My dr. Suggested this app to me after I went to her for help. Then when she did blood she said I was right at the border. I do not want this I had gestational diabetes with my last pregnancy. So, I have been logging my food walking an hr a day, she said try for 10000 steps a day. I have been here about 2 wks and have lost 7.4 pounds. I also have not touched pop and if it reads not good in my log I don't have it again. You can do this!! There's lots of nice people here to help. Add me if you'd like.
  • jgnatca
    jgnatca Posts: 14,465 Member
    I vividly remember the day I got the diagnosis. My head was spinning with all the information, and I wondered if I could make such a radical change in my lifestyle. I happened drop in to a new restaurant by the office, specializing in Mediterranean dishes. I spied grandma in the kitchen. They had a variety plate on display and it was like I had an epiphany.

    Half the plate was a salad.

    There was rice stuffed in pickled grape leaves.

    A small protein portion.

    I was looking at the classic diabetic plate.

    For the first time I thought, "I can do this."

    Sadly, the fare has changed to fit local demand and now it serves mostly giant Donairs.

    No fancy recipes. Recognizable foods. It's only the layout that's new. Lots of veggies. Controlled starchy carbs. And a little protein always.
  • elffkin
    elffkin Posts: 12 Member
    Hi, as some others have replied, you will need to do both. Having been a prediabetic for years, crossed over into Type II as I got older, and now have my A1C at a normal level, I have had to lose weight, and change my eating habits gradually over the years. Weight loss is certainly beneficial and can keep you from having to take drugs, all of which have side effects. However, there is no quick fix with diabetes. Long term life style changes are in order, plus losing weight and maintaining the weight loss. In other words, a healthy life style and a different attitude about food. I no longer eat sugar or refined carbs, but I eat a lot of wonderful foods and enjoy what I eat. When I do try a bite of a sugary food, meaning with processed sugar, it seems so strange that I can't finish it. The sugar seems to burn my throat. Your doctor should send you to diabetes education classes, where you can learn healthier food choices from a nutritional expert.
    Also, there are many great helpful sites for diabetics on the internet, and if you explore around, that can be both fun and educational. Good luck to you in achieving your health goals.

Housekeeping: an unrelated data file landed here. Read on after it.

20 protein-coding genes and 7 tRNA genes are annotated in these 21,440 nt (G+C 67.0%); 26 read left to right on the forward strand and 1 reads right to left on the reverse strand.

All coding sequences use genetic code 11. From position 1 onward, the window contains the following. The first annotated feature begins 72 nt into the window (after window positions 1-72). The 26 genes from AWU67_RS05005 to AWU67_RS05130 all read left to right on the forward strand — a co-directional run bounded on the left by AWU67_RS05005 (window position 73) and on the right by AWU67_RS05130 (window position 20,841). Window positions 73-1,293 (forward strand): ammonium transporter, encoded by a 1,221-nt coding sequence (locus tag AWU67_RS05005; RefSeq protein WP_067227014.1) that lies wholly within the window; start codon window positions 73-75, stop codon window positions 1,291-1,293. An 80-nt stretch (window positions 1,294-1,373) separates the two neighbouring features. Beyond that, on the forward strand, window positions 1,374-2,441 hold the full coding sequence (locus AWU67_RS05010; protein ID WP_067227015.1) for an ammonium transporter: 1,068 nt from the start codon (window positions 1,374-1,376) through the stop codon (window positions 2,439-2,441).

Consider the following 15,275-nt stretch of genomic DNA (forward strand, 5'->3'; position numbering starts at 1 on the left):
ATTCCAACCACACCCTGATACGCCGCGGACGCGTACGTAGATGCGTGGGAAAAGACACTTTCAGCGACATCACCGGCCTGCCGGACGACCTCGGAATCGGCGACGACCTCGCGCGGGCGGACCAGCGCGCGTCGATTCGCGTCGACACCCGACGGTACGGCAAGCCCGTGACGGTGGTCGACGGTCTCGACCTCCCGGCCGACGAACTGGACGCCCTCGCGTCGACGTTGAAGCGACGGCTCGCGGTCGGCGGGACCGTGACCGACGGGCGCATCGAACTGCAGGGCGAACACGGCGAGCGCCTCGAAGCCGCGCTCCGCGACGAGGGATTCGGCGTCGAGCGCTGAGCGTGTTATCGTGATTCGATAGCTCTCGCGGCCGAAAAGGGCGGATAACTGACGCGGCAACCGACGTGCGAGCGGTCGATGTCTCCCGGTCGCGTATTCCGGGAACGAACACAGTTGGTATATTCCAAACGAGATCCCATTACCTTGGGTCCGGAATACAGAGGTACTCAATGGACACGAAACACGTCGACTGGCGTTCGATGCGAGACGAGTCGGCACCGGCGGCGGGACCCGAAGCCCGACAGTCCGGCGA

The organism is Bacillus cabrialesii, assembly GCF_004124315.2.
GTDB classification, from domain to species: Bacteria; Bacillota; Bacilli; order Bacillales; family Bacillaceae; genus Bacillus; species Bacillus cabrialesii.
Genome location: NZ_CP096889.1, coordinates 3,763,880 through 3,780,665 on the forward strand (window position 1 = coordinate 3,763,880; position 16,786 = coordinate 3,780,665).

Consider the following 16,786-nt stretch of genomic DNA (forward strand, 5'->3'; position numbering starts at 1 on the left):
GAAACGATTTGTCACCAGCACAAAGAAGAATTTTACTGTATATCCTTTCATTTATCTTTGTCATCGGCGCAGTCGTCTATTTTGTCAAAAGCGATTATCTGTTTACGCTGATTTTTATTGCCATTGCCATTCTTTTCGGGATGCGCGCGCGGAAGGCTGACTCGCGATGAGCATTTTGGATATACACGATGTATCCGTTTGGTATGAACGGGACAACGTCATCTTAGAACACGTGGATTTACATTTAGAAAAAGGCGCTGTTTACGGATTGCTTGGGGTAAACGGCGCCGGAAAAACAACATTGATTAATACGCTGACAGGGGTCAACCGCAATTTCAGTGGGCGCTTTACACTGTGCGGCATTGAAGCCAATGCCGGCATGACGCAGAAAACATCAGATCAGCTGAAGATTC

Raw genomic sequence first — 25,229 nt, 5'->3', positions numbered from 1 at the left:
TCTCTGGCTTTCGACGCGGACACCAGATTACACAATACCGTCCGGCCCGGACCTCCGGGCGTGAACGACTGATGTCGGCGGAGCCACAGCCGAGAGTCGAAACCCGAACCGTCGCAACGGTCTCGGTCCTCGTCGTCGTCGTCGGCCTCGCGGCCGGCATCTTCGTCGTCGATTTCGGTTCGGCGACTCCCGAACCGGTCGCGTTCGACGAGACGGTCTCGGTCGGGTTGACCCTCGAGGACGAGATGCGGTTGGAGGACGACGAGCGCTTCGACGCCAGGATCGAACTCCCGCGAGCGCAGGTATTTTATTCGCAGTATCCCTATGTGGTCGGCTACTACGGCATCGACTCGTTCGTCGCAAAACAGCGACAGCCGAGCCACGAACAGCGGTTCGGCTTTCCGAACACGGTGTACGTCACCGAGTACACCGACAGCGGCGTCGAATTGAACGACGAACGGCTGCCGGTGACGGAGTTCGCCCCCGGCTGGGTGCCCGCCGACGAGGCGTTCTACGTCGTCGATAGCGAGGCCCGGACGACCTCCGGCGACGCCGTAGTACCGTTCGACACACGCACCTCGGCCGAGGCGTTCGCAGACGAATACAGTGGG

• amusedmonkey
    amusedmonkey Posts: 10,321 Member
    You already know what doesn't work for you (crash dieting), so that should be ruled out as an option. Look at the bright side: a diagnosis can be crushing, but it can also be used as a great driver for sustained change. With diabetes, sustained changes are way more important than anything else. Steady habit building as you lose weight is a good strategy, as you want this to stick. Yoyoing is one of the worst things you could do for your blood sugar.

    As for foods, you don't need to overhaul, just modify. Right now I don't need to control my carbs, but back when I had prediabetes I just modified my existing foods to be lower/slower in carbs. Smaller servings of rice, for example, and pairing it with protein and fat to blunt the sharpness of the spike, smaller servings of bread and switching to a higher fiber variety...etc. Of course, if you can sustain a certain low carb system, then great, but I couldn't, so I just modified things to find my own sweet spot with the help of a glucose meter.
  • RodaRose
    RodaRose Posts: 9,574 Member
    Stop the drinking completely. That is the best thing you can do for yourself. :star:

    Re the 25-30 pounds: work on that. You are not expected to take it off in a fast amount of time.
    Get started and make progress that you feel good about. :)
    Take some "before" pictures and "before" measurements and store them in your profile and in "charts and reports." With the before pictures and measurements you can see and feel your progress even on days that the scale does not seem to be cooperating.
    You can do this. <3

    Information in this thread might be helpful to you.
    https://community.myfitnesspal.com/en/discussion/1080242/a-guide-to-get-you-started-on-your-path-to-sexypants/p1




  • LisaEatSleepRun
    LisaEatSleepRun Posts: 159 Member
    Look at the bright side: a diagnosis can be crushing, but it can also be used as a great driver for sustained change. With diabetes, sustained changes are way more important than anything else.

    +1
    My insulin resistance diagnosis was a huge wake up call. I overhauled my lifestyle and regained insulin sensitivity in just a few months. I enjoy my low carb lifestyle and have taken up regular running. You are young OP, so try to make sustainable, incremental changes that incorporate better dietary choices and some regular exercise. Best of luck!

  • amusedmonkey
    amusedmonkey Posts: 10,321 Member
    edited April 2017
    LittleL78 wrote: »
    Look at the bright side: a diagnosis can be crushing, but it can also be used as a great driver for sustained change. With diabetes, sustained changes are way more important than anything else.